Since untimely death in God’s service is a real possibility, Christians should have the same balanced attitude as the three faithful Hebrews who were sentenced to death for worshiping God. They told the king of Babylon: “If it is to be, our God whom we are serving is able to rescue us. Out of the burning fiery furnace and out of your hand, O king, he will rescue us. But if not, let it become known to you, O king, that your gods are not the ones we are serving, and the image of gold that you have set up we will not worship.”—Daniel 3:17, 18.
Jehovah preserved the lives of Peter and John because of their key role in the outworking of his purpose. Peter was used to “strengthen” the congregation by doing a shepherding work, which included the writing of two inspired Bible books. (Luke 22:32) John wrote five Bible books and was a ‘pillar’ in the early congregation.—Galatians 2:9; John 21:15-23.
How Jehovah determines just when and in what manner he will intervene in the lives of his servants is impossible to foretell. All that can be stated with certainty is that Christ promised to be with his followers “all the days until the conclusion of the system of things.” (Matthew 28:20) In particular, he will be ‘with us’ through the angelic direction of the preaching work. (Matthew 13:36-43; Revelation 14:6) Other than these broad indications, we cannot anticipate exactly how divine help will be manifested or who may receive divine protection. What if a Christian feels that he has had God’s protection and guidance? Since this cannot be conclusively proved or disproved, no one should judge the sincere claims of such a one.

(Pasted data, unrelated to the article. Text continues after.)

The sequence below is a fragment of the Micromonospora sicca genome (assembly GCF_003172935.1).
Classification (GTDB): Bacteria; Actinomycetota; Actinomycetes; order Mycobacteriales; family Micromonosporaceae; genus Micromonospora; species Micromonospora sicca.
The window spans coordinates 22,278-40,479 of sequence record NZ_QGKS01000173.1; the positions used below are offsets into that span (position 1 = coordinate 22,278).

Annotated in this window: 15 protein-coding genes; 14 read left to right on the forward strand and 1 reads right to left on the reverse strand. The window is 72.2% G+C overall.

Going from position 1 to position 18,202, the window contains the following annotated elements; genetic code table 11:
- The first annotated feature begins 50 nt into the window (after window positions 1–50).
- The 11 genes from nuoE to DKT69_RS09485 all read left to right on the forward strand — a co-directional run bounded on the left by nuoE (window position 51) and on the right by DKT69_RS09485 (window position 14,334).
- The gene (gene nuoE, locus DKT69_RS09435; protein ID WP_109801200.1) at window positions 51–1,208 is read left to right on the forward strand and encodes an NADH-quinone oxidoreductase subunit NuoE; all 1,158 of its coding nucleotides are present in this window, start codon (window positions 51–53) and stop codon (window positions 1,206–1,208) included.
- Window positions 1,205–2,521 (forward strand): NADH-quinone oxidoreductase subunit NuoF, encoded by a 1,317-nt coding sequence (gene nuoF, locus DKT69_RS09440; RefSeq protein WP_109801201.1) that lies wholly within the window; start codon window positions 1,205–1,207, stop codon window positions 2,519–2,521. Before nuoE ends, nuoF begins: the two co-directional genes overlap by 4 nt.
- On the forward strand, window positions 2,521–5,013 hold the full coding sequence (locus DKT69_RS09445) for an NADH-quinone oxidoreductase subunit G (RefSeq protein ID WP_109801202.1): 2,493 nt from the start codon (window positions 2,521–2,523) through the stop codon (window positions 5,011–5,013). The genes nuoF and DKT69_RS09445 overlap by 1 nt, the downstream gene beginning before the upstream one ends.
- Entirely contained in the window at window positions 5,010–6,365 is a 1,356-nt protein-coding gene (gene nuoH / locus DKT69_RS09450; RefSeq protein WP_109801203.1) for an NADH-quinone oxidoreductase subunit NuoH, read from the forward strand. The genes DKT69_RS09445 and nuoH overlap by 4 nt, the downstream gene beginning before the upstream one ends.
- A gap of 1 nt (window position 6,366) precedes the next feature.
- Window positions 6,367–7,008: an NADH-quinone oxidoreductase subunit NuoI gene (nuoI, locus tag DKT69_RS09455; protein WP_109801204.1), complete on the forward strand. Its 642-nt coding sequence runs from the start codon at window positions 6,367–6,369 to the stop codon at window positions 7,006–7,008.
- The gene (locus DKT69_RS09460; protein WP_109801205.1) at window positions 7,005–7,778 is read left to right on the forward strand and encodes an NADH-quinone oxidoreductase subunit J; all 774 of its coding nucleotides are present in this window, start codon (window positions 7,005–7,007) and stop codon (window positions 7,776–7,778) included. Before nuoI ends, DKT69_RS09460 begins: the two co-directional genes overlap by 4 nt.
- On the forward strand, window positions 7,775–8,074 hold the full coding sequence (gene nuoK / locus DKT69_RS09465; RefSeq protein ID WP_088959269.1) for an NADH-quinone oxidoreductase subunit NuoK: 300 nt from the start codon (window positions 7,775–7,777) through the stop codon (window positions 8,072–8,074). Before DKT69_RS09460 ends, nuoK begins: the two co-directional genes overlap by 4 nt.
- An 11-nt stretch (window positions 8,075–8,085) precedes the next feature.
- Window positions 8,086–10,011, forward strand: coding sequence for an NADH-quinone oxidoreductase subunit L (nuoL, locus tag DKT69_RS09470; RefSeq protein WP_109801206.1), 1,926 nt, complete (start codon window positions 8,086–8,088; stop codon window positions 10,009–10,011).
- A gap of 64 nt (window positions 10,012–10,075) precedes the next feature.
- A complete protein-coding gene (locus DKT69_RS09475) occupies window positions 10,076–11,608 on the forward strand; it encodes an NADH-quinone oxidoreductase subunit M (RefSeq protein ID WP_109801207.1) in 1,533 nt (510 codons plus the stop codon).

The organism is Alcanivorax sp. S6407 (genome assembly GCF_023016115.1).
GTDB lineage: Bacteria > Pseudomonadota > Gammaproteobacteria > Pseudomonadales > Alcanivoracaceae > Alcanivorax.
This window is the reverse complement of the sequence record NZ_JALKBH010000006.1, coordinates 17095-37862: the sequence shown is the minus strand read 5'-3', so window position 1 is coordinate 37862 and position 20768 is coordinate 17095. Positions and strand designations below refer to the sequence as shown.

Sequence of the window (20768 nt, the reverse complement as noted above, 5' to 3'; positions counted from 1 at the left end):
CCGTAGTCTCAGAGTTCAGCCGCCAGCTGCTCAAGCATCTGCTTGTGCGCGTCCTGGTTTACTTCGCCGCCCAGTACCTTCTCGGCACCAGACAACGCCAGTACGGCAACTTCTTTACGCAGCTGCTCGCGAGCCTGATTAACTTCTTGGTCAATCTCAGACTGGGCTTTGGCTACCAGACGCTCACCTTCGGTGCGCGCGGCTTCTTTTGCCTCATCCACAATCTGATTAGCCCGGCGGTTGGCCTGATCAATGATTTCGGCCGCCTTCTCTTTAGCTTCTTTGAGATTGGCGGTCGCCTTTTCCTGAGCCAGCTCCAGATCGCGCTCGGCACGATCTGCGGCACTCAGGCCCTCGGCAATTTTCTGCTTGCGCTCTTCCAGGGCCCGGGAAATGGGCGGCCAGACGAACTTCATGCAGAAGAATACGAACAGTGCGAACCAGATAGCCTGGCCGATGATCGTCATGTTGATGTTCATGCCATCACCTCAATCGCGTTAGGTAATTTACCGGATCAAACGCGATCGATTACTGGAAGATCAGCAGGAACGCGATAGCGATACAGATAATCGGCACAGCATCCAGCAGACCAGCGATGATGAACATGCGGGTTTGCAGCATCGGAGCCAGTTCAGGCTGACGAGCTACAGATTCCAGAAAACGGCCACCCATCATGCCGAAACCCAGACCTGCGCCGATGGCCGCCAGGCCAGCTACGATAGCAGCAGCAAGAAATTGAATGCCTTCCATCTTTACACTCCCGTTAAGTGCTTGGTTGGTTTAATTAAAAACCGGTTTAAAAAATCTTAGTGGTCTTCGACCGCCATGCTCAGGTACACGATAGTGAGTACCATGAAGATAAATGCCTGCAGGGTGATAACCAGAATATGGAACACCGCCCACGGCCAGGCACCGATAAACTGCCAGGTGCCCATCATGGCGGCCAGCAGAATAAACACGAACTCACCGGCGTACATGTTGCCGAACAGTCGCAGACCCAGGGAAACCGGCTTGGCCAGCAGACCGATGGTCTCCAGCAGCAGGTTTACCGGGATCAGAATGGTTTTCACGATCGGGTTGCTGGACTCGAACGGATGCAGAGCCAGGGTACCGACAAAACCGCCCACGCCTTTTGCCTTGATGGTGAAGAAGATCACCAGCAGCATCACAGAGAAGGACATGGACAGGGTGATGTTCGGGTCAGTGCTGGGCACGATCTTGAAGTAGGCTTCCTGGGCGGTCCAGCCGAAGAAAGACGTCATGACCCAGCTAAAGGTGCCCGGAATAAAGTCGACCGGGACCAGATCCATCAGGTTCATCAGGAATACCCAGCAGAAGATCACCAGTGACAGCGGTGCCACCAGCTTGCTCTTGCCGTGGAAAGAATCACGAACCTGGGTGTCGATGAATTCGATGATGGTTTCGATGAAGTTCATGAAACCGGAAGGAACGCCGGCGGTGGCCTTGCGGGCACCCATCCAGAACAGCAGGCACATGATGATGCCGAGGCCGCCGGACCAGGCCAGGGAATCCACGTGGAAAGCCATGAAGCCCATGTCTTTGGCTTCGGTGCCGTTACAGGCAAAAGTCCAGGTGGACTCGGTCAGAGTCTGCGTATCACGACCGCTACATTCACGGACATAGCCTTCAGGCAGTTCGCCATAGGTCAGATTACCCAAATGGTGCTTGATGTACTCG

Is God Callous?
Does the fact that God allows the death of Christians show that he is somehow callous? Not at all. (Ecclesiastes 9:11) Jehovah is working to preserve our life not just for a few years or even decades but for eternity. From his superior vantage point, he maneuvers events for the everlasting welfare of each individual who loves him or comes to him. (Compare Matthew 18:14.) The fulfillment of his purpose will mean the complete removal of anything we have suffered in this system of things—even death. So intricate and perfect are God’s dealings that the apostle Paul was moved to exclaim: “O the depth of God’s riches and wisdom and knowledge! How unsearchable his judgments are and past tracing out his ways are!”—Romans 11:33.
Since nothing can separate us from God’s love, the question each Christian should ask is not ‘Will I have divine protection?’ but ‘Do I have Jehovah’s blessing?’ If we do, he will give us eternal life—regardless of what happens to us in this system of things. Compared with an eternity of perfect life, any suffering—even death—in this system will seem “momentary and light.”—2 Corinthians 4:17.
Peter, James, and John witnessed Jesus’ transfiguration (Mark 9:2) and the resurrection of Jairus’ daughter (Mark 5:22-24, 35-42); they were nearby in the Garden of Gethsemane during Jesus’ personal trial (Mark 14:32-42); and they, along with Andrew, questioned Jesus about Jerusalem’s destruction, his future presence, and the conclusion of the system of things.—Matthew 24:3; Mark 13:1-3.